Flood risk fears grow along river

The River Welland is looking particularly beautiful at the moment, but there are concerns about flood risk.
The River Welland is looking particularly beautiful at the moment, but there are concerns about flood risk.
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Overhanging trees and reeds growing in the middle of the River Welland may look beautiful, but they could pose a serious flood risk.

That is the fear that has prompted a call for the Environment Agency to do some “serious dredging”.

The Free Press was contacted by a reader last week, who was concerned about the state of the river and, by coincidence, the matter was brought up by Coun Bryan Alcock at Wednesday’s meeting of South Holland District Council.

Coun Alcock said: “The river between Spalding and Crowland is in need of some serious dredging. It may look beautiful to look at and be environmentally friendly but the river is an artery that goes into the sea and if the flow is slowed down that could put us at risk of flooding.

“We don’t want a repeat of what happened in Somerset. I think we should write to the Environment Agency expressing concern.”

Ian Canham, chief executive of Broadgate Homes which runs water taxis and a narrow boat on the River Welland, shared the concerns.

He said: “We helped clear the river before East Midlands in Bloom judges visited Spalding because rubbish is getting trapped because the river isn’t being cleared.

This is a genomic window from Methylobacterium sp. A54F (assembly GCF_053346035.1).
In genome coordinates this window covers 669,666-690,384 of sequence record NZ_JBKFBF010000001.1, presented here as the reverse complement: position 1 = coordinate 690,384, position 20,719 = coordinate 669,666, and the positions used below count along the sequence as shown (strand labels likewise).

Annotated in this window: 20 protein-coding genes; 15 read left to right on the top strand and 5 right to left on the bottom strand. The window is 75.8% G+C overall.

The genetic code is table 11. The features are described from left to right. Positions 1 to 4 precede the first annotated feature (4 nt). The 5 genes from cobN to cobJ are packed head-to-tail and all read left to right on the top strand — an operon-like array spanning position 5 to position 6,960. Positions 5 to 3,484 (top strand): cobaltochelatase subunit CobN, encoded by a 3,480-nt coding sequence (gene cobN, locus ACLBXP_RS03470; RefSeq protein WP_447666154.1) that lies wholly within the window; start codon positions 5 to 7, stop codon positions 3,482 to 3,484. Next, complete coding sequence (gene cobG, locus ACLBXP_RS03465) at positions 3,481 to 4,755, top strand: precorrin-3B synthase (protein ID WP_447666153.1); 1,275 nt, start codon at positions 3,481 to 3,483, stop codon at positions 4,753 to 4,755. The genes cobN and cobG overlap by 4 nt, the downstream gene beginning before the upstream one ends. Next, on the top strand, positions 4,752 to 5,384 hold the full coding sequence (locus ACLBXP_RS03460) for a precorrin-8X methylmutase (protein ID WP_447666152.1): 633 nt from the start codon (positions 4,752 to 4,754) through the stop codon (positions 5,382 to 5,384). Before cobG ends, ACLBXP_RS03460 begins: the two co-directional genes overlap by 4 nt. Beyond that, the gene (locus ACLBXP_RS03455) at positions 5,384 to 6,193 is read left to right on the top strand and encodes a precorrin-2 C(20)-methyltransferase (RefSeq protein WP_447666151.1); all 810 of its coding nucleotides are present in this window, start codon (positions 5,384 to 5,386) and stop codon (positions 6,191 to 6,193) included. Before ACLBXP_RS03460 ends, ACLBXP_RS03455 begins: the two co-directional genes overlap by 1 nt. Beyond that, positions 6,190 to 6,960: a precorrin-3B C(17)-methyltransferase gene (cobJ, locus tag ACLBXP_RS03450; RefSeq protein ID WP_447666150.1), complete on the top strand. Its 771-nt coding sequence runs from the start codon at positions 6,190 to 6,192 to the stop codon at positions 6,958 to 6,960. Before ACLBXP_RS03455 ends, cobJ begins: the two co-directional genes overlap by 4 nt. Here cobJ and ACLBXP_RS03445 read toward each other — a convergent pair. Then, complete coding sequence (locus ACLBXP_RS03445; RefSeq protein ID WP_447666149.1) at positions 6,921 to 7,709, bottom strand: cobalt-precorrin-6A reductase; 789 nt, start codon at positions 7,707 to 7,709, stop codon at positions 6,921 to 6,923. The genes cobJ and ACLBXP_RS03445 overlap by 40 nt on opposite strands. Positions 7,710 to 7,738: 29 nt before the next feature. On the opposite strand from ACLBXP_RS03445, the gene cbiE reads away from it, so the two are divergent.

“Our narrow boat goes as far as Peakirk and reeds are growing in clumps in the middle, which is a bit inconvenient. But what is more worrying is what happens if the flow is slowed down and we get heavy rain.

“There’s a potential flood risk here. There have been occasions were we have had to cancel the service because the river level was so high the boats couldn’t get through the bridges.

“The river does look beautiful, but it is all very concerning.”

In February there were fears water levels were “creeping up to disaster” in Swineshead following claims the South Forty Foot Drain had not been dredged for more than 50 years.

Farmer Nicholas Watts said: “People in the Fens are pumping into the drain but it is lined with reeds and isn’t taking the amount of water it was designed to.”

As a result, an emergency meeting took place between Lincolnshire Council Council, the Environment Agency and the Internal Drainage Board.

The Environment Agency claimed work along the waterways to reduce flood risk was ongoing.

Yesterday, a spokesman said: “We cut weeds through Spalding in June and will do so again in August/September. From A16 road bridge to Thorney Lock in June. We will be starting around Crowland next week going from Deeping to Spalding, which will take about four weeks.”